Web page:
For Christ died for sins once for all, the righteous for the unrighteous, to bring you to God. He was put to death in the body but made alive by the Spirit, through whom also he went and preached to the spirits in prison who disobeyed long ago when God waited patiently in the days of Noah while the ark was being built. In it only a few people, eight in all, were saved through water – 1 Peter 3:18-20
Over the weekend, the Italian cruise liner Costa Concordia ran aground just off of Giglio, Italy. There were over 4000 people on board, with 5 now confirmed dead and 17 unaccounted for. As you can imagine in the aftermath of such an accident, the news stories are all over the place and the narrative of what actually happened is forming slowly. The short version is this: the ship ran into a reef (or sand bar?) and began listing; the crew was less-than-organized about the rescue; some of the lifeboats could not be lowered (or just plain were not lowered); and more than a few people jumped overboard to make a swim for it. Amidst all of that – only 22 are dead or unaccounted for.
When I see stories like this I often envision what I would do in such a circumstance. Typically I’m asking myself how I would manage getting my wife and three kids off the boat to safety. (With the busyness of life I rarely get to exercise that much anymore. But, in a moment of honesty and openness, I will admit that my motivation for exercising – what gives me focus when I’ve been sedentary for too long – is whether or not I’d be able to get my three boys to safety in just such an emergency.)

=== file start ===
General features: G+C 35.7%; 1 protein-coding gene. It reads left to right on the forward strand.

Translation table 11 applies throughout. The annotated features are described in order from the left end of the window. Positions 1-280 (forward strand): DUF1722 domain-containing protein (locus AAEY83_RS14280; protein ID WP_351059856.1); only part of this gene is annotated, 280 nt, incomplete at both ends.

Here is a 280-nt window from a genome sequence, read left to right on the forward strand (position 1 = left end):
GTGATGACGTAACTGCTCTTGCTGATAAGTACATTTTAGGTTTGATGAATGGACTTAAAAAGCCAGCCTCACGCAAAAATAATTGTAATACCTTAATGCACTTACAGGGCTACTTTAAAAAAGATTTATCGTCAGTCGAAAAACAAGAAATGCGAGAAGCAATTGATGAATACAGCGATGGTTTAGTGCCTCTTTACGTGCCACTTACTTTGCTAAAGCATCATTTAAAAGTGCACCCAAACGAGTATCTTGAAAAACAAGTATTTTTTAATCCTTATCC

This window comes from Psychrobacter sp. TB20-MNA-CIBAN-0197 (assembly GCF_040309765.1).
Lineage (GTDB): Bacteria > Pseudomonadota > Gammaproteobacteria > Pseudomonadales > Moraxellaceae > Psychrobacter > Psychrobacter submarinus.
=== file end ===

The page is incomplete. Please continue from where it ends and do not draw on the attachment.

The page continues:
The wreck comes almost 30 years to the day after Air Florida flight 90 crashed into the 14th street bridge in Washington D.C. (wikipedia page here). I was seven years old at the time, but I still remember the news broadcasts of the accident and the displays of heroism. (This was, of course, before the Web and Youtube, so I couldn’t just get footage on demand … I had to actually watch the news and wait.)
The first rescue attempt was apparently a makeshift rope constructed by the bystanders and tied around the waist of Roger Olian, another commuter near the bridge. He then attempted to swim to the passengers to grab one to be pulled to safety. When he was almost there, a park police helicopter showed up, and attempted to rescue Olian first. At this, Olian was pulled back to shore so the helicopter crew would go after the survivors.
They began pulling the six survivors to the shore one-by-one with a life preserver. As they did, one of the survivors, Arland Williams Jr., continually passed the life preserver on to the next person, intending to go last. He would succumb to the ice-cold waters before they got back to him on the last run.
As the helicopter crew was pulling Priscilla Tirado to safety, she was unable to hold on to the life preserver (going into shock) and she began to sink into the river. At this, another bystander, Lenny Skutnik, jumped into the river after her, swam 30 feet in the icy water, and was able to drag her to shore.
It is the video of Skutnik that I most remember from when I was seven (see video clip shortly). I’m reminded now of the Mighty Mighty Bosstones line: “I’m not a coward, I’ve just never been tested – I like to think that if I was I would pass.” Well done Lenny, you passed the test.
I also see the result from the Priscilla Tirado side. If you’re stuck in an untenable situation, the freezing waters are sending you into shock, you can barely breathe – fight to the last, and keep your head above water – you never know when Lenny Skutnik might be diving in after you.